Sorrow-scopes is the perfect Twitter astrologer if you want to get roasted
Most horoscopes are vaguely encouraging, or at least thematically veiled enough to make it seem like your life will, at minimum, be relatively OK. But if the popularity of astrology Twitter account Sorrow-scopes is any indication, sometimes we just want our astrology content to wreck us.
Luckily, Sorrow-scopes will probably make you laugh, too. The account, which has over 80,000 followers, features comically pessimistic, insulting horoscopes with a heavy focus on doom. As in: Your bad personality traits are not fixable. The universe is not interested in taking care of you. The world is ending. The future will be bad. The account's bio: "Things are terrible."
Here's my horoscope for this week: "The first step is admitting you have a problem. Sadly, that's also the last step. You are incapable of growth." (I'm a Leo.) Virgo's horoscope, on the other hand, is straight up about death: "We can see how, in certain lighting, it might look like a pale horse."
And the one for Aries, while technically presented as a positive, is still framed incredibly cynically: "You will dance on your enemy's grave this week, finishing third in the grave-dancing contest." The image is equal parts macabre and absurd, like a nursery rhyme you chant as a kid, then find out later is about murder. This brand of humor is part of Sorrow-scopes's appeal: It's absurd and fatalistic — the adjectives of our time — without sacrificing the sense of mysterious insight that makes astrology so attractive.
The account's creator, who uses the pseudonym Viktor Winetrout, started the account after finding that he liked making astrology jokes on his personal account. "I enjoyed the idea of making them funnier and darker than conventional horoscopes," he said in an interview. "Early on, our scopes tended to be strange and macabre, but we quickly discovered that our followers really liked the scopes that insulted them. Now we try to do a mixture of dark stuff and ridicule."
Winetrout said more than 100 contributors have written for the account (it follows all of them, if you want to see the full list, and are also shouted out specifically in tweets) and that around 20-25 people contribute regularly. A new batch of horoscopes is released weekly. To include as many shades of cynicism as possible, Winetrout tries to use 12 writers for each set.
"When we first started the account, we were able to get some of my favorite writers from Twitter on board," he said. "Since then, it's been a combination of word of mouth and periodically reaching out to new people. We've been lucky to have gotten so many talented writers to contribute."
But why would anyone — much less 80,000 people — want to read a bunch of fake horoscopes designed to make you feel bad, written by people who, for the most part, aren't even astrologers? Because that's what we're all about right now. Sorrow-scopes is the astrology account for 2019; the Twitter equivalent of an advice column that simply says "shoot yourself into the sun." It's in the same extended family, rhetorically, as begging Ariana Grande to run you over with a tractor: exaggerated, fatalistic, and reflective of our collective powerlessness in the face of what seems to be surefire global doom. If Co –Star drags you, Sorrow-scopes drags you and reminds you that in the next few decades, many of the world's glaciers will recede beyond view.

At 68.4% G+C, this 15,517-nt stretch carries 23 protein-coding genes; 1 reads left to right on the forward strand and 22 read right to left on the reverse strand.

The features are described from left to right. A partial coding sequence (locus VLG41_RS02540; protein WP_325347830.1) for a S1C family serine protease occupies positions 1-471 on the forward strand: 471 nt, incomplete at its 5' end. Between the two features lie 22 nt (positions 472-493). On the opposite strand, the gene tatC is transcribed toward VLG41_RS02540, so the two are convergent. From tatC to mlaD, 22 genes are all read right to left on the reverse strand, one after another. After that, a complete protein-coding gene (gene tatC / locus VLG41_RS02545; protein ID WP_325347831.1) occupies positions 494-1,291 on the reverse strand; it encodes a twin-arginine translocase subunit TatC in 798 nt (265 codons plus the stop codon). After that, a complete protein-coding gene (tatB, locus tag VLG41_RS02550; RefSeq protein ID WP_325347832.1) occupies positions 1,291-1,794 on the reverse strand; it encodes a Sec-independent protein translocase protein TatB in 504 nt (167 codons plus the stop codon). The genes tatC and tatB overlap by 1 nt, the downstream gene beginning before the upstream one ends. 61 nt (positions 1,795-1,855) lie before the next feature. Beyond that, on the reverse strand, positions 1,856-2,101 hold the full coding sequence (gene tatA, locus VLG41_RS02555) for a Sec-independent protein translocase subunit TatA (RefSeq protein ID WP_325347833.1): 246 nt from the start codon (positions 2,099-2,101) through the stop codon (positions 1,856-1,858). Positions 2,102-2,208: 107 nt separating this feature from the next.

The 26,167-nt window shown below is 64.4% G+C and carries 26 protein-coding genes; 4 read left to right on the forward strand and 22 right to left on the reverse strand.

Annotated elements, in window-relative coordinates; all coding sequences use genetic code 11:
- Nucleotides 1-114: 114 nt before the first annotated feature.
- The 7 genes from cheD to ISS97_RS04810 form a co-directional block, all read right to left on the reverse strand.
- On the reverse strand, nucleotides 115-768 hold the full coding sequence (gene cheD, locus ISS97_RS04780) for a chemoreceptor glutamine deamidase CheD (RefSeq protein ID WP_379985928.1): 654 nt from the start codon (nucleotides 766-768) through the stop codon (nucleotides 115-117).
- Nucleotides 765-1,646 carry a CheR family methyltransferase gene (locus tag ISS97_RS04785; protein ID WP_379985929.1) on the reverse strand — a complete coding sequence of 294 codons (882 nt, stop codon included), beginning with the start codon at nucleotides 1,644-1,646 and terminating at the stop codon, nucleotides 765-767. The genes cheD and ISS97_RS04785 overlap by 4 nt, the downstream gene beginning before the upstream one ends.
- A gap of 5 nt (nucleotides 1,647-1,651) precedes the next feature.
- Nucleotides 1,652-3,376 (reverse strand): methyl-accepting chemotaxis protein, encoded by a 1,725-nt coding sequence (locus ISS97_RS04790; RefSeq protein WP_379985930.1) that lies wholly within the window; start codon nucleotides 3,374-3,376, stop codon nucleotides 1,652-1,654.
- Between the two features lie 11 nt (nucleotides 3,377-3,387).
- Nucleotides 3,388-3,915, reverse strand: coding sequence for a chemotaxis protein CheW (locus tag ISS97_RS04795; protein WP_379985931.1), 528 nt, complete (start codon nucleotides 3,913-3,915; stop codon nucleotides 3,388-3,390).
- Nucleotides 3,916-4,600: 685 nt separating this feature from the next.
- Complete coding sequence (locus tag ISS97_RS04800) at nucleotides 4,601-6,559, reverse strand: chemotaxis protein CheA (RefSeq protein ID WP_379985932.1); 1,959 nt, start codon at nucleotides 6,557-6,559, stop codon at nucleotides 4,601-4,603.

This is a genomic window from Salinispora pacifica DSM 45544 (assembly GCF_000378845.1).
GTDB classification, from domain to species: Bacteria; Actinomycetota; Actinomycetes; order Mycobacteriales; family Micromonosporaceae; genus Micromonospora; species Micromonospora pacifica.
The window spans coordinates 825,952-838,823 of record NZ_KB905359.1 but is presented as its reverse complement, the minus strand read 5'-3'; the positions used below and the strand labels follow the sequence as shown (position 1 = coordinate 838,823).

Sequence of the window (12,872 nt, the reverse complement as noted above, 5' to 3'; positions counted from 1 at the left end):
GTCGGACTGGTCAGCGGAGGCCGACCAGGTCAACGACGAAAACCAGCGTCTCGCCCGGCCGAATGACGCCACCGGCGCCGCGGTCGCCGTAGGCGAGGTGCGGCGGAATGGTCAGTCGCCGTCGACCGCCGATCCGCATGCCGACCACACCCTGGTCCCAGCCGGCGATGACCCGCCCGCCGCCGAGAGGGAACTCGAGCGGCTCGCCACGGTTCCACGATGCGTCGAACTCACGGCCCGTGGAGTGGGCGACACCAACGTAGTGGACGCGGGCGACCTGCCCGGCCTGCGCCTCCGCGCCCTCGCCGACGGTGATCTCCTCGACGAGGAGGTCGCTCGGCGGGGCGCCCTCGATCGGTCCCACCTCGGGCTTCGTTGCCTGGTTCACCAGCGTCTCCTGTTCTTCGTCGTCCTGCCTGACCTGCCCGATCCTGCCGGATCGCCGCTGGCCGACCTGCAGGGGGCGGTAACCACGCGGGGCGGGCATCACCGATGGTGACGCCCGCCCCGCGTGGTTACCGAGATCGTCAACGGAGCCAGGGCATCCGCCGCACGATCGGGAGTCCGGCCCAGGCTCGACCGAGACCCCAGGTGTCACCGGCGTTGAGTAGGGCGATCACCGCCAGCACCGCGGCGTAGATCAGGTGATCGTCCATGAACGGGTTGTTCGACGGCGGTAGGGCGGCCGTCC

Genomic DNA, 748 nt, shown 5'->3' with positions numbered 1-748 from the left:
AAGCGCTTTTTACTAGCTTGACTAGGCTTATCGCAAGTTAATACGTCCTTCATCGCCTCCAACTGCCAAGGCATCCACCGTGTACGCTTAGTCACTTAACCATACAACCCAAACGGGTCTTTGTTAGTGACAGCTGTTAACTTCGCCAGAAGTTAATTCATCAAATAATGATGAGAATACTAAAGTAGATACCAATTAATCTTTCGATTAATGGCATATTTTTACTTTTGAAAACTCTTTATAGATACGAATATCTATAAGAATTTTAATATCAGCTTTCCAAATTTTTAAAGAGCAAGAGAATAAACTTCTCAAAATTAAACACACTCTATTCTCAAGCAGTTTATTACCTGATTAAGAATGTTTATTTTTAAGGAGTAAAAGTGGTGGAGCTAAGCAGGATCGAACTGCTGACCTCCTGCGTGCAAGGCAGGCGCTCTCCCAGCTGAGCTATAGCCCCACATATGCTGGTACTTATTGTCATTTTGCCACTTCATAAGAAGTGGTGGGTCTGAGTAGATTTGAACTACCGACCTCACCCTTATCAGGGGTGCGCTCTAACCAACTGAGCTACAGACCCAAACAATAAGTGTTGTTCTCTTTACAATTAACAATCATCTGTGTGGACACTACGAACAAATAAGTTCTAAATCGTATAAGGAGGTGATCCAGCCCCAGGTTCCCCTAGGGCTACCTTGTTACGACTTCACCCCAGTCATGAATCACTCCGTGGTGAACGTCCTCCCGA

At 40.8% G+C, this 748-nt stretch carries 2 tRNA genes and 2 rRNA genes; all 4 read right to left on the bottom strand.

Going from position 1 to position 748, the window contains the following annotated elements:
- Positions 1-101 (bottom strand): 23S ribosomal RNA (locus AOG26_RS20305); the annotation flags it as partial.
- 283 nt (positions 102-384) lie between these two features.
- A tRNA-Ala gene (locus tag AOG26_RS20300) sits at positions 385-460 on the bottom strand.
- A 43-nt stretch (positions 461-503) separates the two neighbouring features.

It doesn't mock astrology, per se, as much as it mocks the fact that we believe anything at all. But that's comforting, somehow — in this age, believing in things can seem a little silly.
We also just love to be roasted. (The subreddit r/RoastMe, where people request to be insulted, has over 1.5 million members.) After all, it's a sign that you're seen — you need to understand the truth about someone if you're going to roast them well. Sorrow-scopes acknowledges the stress of this era in a way that resonates with people, but it also acknowledges them personally: Things are bad, and here's how they are specifically bad for you, you dipshit Scorpio.
Winetrout affirmed that the response to Sorrow-scopes has been overwhelmingly positive, particularly because the account plays to Twitter's uniquely dark, nihilistic sense of humor. "A lot of them are fans of astrology, but they know we’re not playing it straight," he said.
I love astrology (and take it more seriously than I'm usually comfortable admitting), and when I compare my Sorrow-scopes to other horoscopes around the internet, I see what Winetrout's talking about. The New York Post says my "enthusiasm for something unlikely to bring me material reward" is a good thing, but what am I supposed to do with that? Co– Star informed me today that I should "become spacious" so that other people's aggression can't hurt me, but that feels like a lot of work. Sometimes, I don't want good advice or spiritual guidance. All I want is acknowledgment that the bad things in the world — including the ones inside me — feel immovable.
And so this harrowing Sorrow-scope from a few weeks ago was nice to read: "You’re standing on the edge of greatness," it begins. "No, hold on ... something’s coming through ... *holds finger on earpiece* Disaster. The edge of disaster, that’s it."
Did I take that at face value? Not really, no. I think everything's going to be OK. But god, I'm glad someone said it.
via Mashable https://ift.tt/2DCFv97
August 6, 2019 at 08:42AM